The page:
By Cecilla Chan, GSN Managing Editor
A Gilbert nonprofit is looking for helping hands and open wallets for its upcoming community project to fix up homes for those who can’t do it themselves.
Gilbert Cares’ annual character-building project is in memory of civil rights leader Dr. Martin Luther King, Jr., whose birthday Jan. 21 is a national holiday.
“We’ve done a total of 126 homes for seniors, vets, disabled folks, at-risk single moms, basically anyone who needs it,” said Paul Heartquist, executive director of the all-volunteer group. “We paint the exteriors and do landscaping, but then if anything else is needed in the home we try to get professional help to do it.
“We need folks who can do home repairs like plumbing. The big need right now is roofing repairs, what everyday-volunteers can’t do.”
For the project, volunteers will work on seven homes – two in Gilbert, two in Chandler, two in Mesa and one in Queen Creek.
Most of the homes will get a new exterior coat of paint and landscaping.
“It literally will take one day, eight hours,” Heartquist said of the volunteer work. “They go in the morning to tape, paint and are done by dinner time.”
The Dr. Martin Luther King Jr. Character Building Project will stretch out for a week, Jan. 19-26 to provide flexibility for volunteers.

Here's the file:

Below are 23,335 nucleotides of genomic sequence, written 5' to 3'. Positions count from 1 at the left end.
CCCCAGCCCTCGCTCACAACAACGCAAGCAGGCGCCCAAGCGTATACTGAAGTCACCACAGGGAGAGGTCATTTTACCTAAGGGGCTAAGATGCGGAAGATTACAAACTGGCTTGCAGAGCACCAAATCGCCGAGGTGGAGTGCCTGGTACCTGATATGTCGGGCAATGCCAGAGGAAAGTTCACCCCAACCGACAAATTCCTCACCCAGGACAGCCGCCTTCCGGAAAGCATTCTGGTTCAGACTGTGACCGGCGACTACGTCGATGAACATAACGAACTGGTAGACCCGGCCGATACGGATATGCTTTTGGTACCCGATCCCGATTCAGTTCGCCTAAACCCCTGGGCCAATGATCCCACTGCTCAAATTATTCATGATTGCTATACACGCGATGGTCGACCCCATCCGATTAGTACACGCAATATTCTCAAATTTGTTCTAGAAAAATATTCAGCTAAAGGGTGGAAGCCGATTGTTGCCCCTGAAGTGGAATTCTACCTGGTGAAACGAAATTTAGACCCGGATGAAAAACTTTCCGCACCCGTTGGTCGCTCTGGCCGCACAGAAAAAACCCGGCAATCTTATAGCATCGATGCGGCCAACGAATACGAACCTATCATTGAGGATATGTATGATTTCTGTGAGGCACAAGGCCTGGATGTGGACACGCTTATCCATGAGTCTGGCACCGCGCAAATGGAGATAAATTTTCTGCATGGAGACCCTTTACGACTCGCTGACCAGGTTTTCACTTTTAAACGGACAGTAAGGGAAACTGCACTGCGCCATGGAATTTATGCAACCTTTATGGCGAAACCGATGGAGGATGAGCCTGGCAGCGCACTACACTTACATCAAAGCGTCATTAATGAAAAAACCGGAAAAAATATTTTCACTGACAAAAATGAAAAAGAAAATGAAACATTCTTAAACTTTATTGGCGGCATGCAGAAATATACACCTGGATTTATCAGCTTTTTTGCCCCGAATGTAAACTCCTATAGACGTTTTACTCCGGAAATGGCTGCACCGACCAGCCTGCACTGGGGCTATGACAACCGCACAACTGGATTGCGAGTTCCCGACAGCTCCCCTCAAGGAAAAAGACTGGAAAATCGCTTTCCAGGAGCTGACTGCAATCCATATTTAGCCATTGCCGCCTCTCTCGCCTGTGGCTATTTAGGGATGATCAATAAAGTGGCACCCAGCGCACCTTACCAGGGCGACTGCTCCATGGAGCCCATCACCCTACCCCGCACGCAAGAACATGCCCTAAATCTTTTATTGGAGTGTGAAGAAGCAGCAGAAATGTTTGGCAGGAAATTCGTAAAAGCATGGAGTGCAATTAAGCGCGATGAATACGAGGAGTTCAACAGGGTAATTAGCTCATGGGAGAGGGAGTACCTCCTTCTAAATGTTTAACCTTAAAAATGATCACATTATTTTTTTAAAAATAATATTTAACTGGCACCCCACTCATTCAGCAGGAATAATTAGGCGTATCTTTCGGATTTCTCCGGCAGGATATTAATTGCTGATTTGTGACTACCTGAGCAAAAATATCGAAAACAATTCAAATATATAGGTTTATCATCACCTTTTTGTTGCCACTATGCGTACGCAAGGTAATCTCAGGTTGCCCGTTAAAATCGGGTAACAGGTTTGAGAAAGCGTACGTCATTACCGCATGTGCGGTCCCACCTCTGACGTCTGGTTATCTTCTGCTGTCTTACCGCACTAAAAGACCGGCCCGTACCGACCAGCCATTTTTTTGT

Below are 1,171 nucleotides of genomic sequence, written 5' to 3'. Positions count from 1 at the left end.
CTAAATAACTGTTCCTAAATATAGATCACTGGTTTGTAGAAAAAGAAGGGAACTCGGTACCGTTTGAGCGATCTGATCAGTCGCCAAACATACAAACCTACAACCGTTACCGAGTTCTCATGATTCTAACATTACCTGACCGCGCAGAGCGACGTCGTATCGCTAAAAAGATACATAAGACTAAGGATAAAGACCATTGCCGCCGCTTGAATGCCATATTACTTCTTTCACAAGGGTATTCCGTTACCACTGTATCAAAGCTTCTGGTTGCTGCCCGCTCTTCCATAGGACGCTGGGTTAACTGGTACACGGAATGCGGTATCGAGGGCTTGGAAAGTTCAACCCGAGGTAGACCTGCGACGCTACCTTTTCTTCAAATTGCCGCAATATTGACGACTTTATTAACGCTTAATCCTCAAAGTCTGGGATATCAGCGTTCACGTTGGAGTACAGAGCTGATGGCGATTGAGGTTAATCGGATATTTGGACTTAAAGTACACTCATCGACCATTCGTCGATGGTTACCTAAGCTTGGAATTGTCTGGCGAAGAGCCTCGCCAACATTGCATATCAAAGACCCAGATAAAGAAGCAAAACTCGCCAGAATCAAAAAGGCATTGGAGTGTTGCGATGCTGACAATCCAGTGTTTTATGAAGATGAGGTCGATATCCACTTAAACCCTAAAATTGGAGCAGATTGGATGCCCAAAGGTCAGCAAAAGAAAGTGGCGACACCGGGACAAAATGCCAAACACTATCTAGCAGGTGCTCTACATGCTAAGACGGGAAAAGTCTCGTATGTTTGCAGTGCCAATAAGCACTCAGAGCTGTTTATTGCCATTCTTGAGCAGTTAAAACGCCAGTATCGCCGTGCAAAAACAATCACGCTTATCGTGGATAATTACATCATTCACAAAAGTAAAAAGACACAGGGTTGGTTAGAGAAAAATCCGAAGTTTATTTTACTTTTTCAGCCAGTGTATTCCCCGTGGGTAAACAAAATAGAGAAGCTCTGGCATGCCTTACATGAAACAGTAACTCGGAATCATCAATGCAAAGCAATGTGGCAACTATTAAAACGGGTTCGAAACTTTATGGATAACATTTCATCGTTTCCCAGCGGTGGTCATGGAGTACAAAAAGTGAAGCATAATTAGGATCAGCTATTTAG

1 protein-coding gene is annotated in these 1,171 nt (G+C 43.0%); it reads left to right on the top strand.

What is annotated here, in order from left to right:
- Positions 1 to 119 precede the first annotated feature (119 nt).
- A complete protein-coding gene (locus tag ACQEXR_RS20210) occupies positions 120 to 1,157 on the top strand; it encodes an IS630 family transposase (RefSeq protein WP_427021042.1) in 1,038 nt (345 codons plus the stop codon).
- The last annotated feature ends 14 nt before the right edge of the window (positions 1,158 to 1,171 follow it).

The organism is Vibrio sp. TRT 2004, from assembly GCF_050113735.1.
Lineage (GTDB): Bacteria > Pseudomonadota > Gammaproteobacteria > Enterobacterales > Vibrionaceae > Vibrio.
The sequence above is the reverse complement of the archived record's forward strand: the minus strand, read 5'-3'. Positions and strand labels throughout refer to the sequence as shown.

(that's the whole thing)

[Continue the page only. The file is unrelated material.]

One home will require more extensive work.
“We have a contractor going to a modular home, so they are going to first level it and then fix the windows and doors that don’t close properly because it’s not leveled,” Heartquist said. “That home will be painted and maybe some interior painting will be done on that home.”
Gilbert Cares was founded in 1996 and incorporated as a nonprofit in 1999. The nonprofit not only helps those in need but provides community service opportunities for youth groups, service clubs, companies and churches.
Gilbert Cares does not verify the income of those who ask for help.
“We have been burned maybe twice in the last 24 years,” Heartquist said. “Most people have legitimate needs.”
The nonprofit has been getting fewer calls from Gilbert residents over the years – which Heartquist attributed to the group having fixed most of the homes in town that needed help.
The group has expanded its reach beyond the East Valley and into South Phoenix.
Its largest project in South Phoenix was two years ago when 70 volunteers of mostly students and some counselors and teachers from Camp Verde High School worked on 16 homes, Heartquist said.
“It was mostly painting and landscaping,” he noted.
Gilbert Cares also hosts a Veteran Family Appreciation Project, one in May and one in November, where volunteers work on the homes of veterans and first-responders. The group also will do urgent repairs for homeowners.
The group’s work though can’t be done without support from the community, said Heartquist, who is frequently on the phone trying to get companies to volunteer their time and provide in-kind contributions.
“Sometimes I have to say, ‘we can’t do it,’ more than I can say, ‘would you like your exterior painted?’” he said.